On December 2nd (Saturday) and 3rd (Sunday), the 2017 International Humanitarian Law Moot Court Competition was held at Waseda University, and the team led by ICU senior student Chizuru Yamazaki won first prize. The competition was sponsored by the International Committee of the Red Cross in Japan (ICRC-Tokyo), and conducted in English.
This competition has been held every year since 2010. Each participating team presents arguments for both the prosecution and defense on a conflict-related situation. Aside from ICU, Aichi Prefectural University, Kyoto University, University of Tokyo, Doshisha University, Hitotsubashi University, Yokohama City University and Waseda University participated in this year’s competition. Ms. Yamazaki and students from the University of Tokyo formed a joint team.
Assistant Professor Hiromichi Matsuda has been coaching Ms. Yamazaki since spring 2016. Professor Matsuda received a JICUF grant of ¥681,000 last year to help cover the cost of his students’ participation in moot court competitions within and outside of Japan. With this grant, the ICU team participated in the Space Law Moot Court Competition in March, the Japan Cup in early July, and the Nelson Mandela World Human Rights Moot Court Competition later that month. In addition, Professor Matsuda invited Esq. Sunkyung Choi, Legal Counsel at the Department of Justice in Canada, to ICU in late October through JICUF’s Visiting Scholar Program. Esq. Choi coached the students on mooting. These activities all led to the team’s success in the December competition.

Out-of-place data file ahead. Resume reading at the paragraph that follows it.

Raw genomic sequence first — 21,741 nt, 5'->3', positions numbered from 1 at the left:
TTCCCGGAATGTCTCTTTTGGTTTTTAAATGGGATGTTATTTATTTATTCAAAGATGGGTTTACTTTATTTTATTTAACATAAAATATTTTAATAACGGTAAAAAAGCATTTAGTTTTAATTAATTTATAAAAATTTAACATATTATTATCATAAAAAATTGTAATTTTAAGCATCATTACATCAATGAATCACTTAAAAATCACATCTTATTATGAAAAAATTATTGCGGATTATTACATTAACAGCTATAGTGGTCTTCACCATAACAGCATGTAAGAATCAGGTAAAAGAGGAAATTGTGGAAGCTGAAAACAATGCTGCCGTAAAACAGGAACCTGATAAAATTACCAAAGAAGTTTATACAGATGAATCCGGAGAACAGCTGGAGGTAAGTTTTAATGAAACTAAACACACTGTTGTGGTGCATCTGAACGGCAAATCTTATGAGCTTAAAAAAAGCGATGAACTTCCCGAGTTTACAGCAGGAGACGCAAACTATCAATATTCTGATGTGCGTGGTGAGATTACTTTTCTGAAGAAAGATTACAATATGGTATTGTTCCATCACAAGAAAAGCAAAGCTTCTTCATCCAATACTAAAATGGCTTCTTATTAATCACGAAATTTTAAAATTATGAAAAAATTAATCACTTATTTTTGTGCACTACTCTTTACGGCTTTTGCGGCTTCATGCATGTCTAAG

Comment from Chizuru Yamazaki
“Living a privileged life in Japan, I sometimes almost forget about the people whose lives are affected by conflict. I learned so much from participating in the International Humanitarian Law Moot Court Competition sponsored by ICRC Tokyo. First, I was able to study law that has real-world significance. Second, I studied many cases and learned that a great number of people have been victimized by war crimes, and rediscovered how ICRC, UNHCR, International Criminal Court (ICC) and other organizations have taken different approaches to bring relief to these people.
While preparing for this competition, I was honored to speak with and learn from ICU alumnus (1967) and current member of the International Law Commission, Professor Shinya Murase; Legal Counsel from the Canadian Department of Justice Esq. Sunkyung Choi; and Professor Zhu Wenqi of the Renmin University of China Law School.
As a student at ICU, a university built on the idea of peace, the three months that I spent preparing for the competition were invaluable in learning about peace. There were tough times too, but I thoroughly enjoyed the competition. I would like to thank everyone involved in making this experience possible.”
Congratulations Chizuru, her team and Professor Matsuda!
This article is based on the ICU news article published on Dec. 6, 2017 with additions by JICUF.